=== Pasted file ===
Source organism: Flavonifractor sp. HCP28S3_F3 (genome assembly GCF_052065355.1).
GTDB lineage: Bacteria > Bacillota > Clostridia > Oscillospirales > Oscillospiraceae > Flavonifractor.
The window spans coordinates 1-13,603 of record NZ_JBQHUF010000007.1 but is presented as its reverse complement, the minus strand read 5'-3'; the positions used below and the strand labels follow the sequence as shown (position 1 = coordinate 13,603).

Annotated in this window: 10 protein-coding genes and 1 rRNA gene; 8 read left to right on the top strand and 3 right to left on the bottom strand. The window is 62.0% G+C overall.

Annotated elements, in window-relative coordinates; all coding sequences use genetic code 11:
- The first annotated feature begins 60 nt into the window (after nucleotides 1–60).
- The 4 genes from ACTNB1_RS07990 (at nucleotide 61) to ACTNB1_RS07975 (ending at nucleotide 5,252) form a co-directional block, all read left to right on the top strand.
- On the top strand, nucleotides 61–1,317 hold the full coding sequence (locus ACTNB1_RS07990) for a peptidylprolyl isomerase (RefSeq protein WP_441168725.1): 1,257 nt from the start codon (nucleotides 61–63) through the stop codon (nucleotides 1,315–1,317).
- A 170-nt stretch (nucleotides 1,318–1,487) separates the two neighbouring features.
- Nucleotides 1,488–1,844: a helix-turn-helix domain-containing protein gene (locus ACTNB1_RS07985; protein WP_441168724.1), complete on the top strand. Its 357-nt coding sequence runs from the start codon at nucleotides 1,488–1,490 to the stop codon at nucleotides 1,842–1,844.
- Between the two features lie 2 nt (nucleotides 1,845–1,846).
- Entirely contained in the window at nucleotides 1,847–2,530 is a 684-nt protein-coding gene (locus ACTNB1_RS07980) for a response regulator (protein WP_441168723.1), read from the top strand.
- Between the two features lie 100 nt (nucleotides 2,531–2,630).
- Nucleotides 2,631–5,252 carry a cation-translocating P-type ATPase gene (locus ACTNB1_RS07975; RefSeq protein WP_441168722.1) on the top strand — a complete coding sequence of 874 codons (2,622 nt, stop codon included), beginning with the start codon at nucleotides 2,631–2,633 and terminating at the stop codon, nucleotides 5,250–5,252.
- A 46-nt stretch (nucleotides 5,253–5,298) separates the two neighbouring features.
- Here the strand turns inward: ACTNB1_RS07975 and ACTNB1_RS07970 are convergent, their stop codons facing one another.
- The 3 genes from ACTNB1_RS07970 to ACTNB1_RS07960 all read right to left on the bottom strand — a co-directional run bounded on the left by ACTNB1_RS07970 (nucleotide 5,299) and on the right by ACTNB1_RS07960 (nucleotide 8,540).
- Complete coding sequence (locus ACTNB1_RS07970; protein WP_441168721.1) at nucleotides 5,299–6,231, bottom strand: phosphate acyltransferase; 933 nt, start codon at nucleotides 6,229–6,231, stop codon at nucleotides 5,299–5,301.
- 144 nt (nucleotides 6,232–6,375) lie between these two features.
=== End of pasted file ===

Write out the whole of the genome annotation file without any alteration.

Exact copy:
Source organism: Flavonifractor sp. HCP28S3_F3 (genome assembly GCF_052065355.1).
GTDB lineage: Bacteria > Bacillota > Clostridia > Oscillospirales > Oscillospiraceae > Flavonifractor.
The window spans coordinates 1-13,603 of record NZ_JBQHUF010000007.1 but is presented as its reverse complement, the minus strand read 5'-3'; the positions used below and the strand labels follow the sequence as shown (position 1 = coordinate 13,603).

Annotated in this window: 10 protein-coding genes and 1 rRNA gene; 8 read left to right on the top strand and 3 right to left on the bottom strand. The window is 62.0% G+C overall.

Annotated elements, in window-relative coordinates; all coding sequences use genetic code 11:
- The first annotated feature begins 60 nt into the window (after nucleotides 1–60).
- The 4 genes from ACTNB1_RS07990 (at nucleotide 61) to ACTNB1_RS07975 (ending at nucleotide 5,252) form a co-directional block, all read left to right on the top strand.
- On the top strand, nucleotides 61–1,317 hold the full coding sequence (locus ACTNB1_RS07990) for a peptidylprolyl isomerase (RefSeq protein WP_441168725.1): 1,257 nt from the start codon (nucleotides 61–63) through the stop codon (nucleotides 1,315–1,317).
- A 170-nt stretch (nucleotides 1,318–1,487) separates the two neighbouring features.
- Nucleotides 1,488–1,844: a helix-turn-helix domain-containing protein gene (locus ACTNB1_RS07985; protein WP_441168724.1), complete on the top strand. Its 357-nt coding sequence runs from the start codon at nucleotides 1,488–1,490 to the stop codon at nucleotides 1,842–1,844.
- Between the two features lie 2 nt (nucleotides 1,845–1,846).
- Entirely contained in the window at nucleotides 1,847–2,530 is a 684-nt protein-coding gene (locus ACTNB1_RS07980) for a response regulator (protein WP_441168723.1), read from the top strand.
- Between the two features lie 100 nt (nucleotides 2,531–2,630).
- Nucleotides 2,631–5,252 carry a cation-translocating P-type ATPase gene (locus ACTNB1_RS07975; RefSeq protein WP_441168722.1) on the top strand — a complete coding sequence of 874 codons (2,622 nt, stop codon included), beginning with the start codon at nucleotides 2,631–2,633 and terminating at the stop codon, nucleotides 5,250–5,252.
- A 46-nt stretch (nucleotides 5,253–5,298) separates the two neighbouring features.
- Here the strand turns inward: ACTNB1_RS07975 and ACTNB1_RS07970 are convergent, their stop codons facing one another.
- The 3 genes from ACTNB1_RS07970 to ACTNB1_RS07960 all read right to left on the bottom strand — a co-directional run bounded on the left by ACTNB1_RS07970 (nucleotide 5,299) and on the right by ACTNB1_RS07960 (nucleotide 8,540).
- Complete coding sequence (locus ACTNB1_RS07970; protein WP_441168721.1) at nucleotides 5,299–6,231, bottom strand: phosphate acyltransferase; 933 nt, start codon at nucleotides 6,229–6,231, stop codon at nucleotides 5,299–5,301.
- 144 nt (nucleotides 6,232–6,375) lie between these two features.